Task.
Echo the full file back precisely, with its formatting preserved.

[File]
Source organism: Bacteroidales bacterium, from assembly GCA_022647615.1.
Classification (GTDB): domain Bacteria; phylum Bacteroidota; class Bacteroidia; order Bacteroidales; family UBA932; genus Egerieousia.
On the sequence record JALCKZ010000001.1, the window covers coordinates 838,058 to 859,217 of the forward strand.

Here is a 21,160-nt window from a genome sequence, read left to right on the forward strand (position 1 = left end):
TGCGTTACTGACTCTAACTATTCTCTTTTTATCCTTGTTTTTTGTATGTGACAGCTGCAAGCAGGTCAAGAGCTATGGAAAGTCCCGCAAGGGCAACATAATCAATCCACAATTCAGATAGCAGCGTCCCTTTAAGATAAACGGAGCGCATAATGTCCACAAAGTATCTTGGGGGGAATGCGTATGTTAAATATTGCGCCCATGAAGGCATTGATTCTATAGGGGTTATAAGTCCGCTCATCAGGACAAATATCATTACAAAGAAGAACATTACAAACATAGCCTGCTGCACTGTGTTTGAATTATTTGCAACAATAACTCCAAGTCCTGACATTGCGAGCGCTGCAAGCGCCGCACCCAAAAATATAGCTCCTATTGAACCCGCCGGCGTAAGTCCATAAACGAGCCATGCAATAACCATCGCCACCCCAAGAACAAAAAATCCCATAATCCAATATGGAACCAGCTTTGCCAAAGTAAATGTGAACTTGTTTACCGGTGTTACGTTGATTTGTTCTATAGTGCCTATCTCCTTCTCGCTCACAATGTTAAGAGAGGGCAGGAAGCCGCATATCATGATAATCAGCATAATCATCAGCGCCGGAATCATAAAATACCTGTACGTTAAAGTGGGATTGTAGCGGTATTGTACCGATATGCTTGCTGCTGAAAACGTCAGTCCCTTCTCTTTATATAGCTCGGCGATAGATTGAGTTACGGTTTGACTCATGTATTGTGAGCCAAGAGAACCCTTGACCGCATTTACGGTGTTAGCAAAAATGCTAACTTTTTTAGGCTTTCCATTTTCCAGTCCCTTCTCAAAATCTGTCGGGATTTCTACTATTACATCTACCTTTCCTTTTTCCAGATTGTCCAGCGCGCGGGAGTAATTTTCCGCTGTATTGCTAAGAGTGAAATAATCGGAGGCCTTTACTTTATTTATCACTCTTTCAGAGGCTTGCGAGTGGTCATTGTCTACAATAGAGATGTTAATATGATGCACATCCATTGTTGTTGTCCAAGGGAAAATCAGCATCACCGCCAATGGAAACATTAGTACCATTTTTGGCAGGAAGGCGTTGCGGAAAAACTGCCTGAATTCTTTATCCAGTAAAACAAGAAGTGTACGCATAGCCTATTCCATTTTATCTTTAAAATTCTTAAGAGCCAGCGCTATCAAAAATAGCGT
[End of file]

Source organism: Bacteroidales bacterium, from assembly GCA_022647615.1.
Classification (GTDB): domain Bacteria; phylum Bacteroidota; class Bacteroidia; order Bacteroidales; family UBA932; genus Egerieousia.
On the sequence record JALCKZ010000001.1, the window covers coordinates 838,058 to 859,217 of the forward strand.

Here is a 21,160-nt window from a genome sequence, read left to right on the forward strand (position 1 = left end):
TGCGTTACTGACTCTAACTATTCTCTTTTTATCCTTGTTTTTTGTATGTGACAGCTGCAAGCAGGTCAAGAGCTATGGAAAGTCCCGCAAGGGCAACATAATCAATCCACAATTCAGATAGCAGCGTCCCTTTAAGATAAACGGAGCGCATAATGTCCACAAAGTATCTTGGGGGGAATGCGTATGTTAAATATTGCGCCCATGAAGGCATTGATTCTATAGGGGTTATAAGTCCGCTCATCAGGACAAATATCATTACAAAGAAGAACATTACAAACATAGCCTGCTGCACTGTGTTTGAATTATTTGCAACAATAACTCCAAGTCCTGACATTGCGAGCGCTGCAAGCGCCGCACCCAAAAATATAGCTCCTATTGAACCCGCCGGCGTAAGTCCATAAACGAGCCATGCAATAACCATCGCCACCCCAAGAACAAAAAATCCCATAATCCAATATGGAACCAGCTTTGCCAAAGTAAATGTGAACTTGTTTACCGGTGTTACGTTGATTTGTTCTATAGTGCCTATCTCCTTCTCGCTCACAATGTTAAGAGAGGGCAGGAAGCCGCATATCATGATAATCAGCATAATCATCAGCGCCGGAATCATAAAATACCTGTACGTTAAAGTGGGATTGTAGCGGTATTGTACCGATATGCTTGCTGCTGAAAACGTCAGTCCCTTCTCTTTATATAGCTCGGCGATAGATTGAGTTACGGTTTGACTCATGTATTGTGAGCCAAGAGAACCCTTGACCGCATTTACGGTGTTAGCAAAAATGCTAACTTTTTTAGGCTTTCCATTTTCCAGTCCCTTCTCAAAATCTGTCGGGATTTCTACTATTACATCTACCTTTCCTTTTTCCAGATTGTCCAGCGCGCGGGAGTAATTTTCCGCTGTATTGCTAAGAGTGAAATAATCGGAGGCCTTTACTTTATTTATCACTCTTTCAGAGGCTTGCGAGTGGTCATTGTCTACAATAGAGATGTTAATATGATGCACATCCATTGTTGTTGTCCAAGGGAAAATCAGCATCACCGCCAATGGAAACATTAGTACCATTTTTGGCAGGAAGGCGTTGCGGAAAAACTGCCTGAATTCTTTATCCAGTAAAACAAGAAGTGTACGCATAGCCTATTCCATTTTATCTTTAAAATTCTTAAGAGCCAGCGCTATCAAAAATAGCGT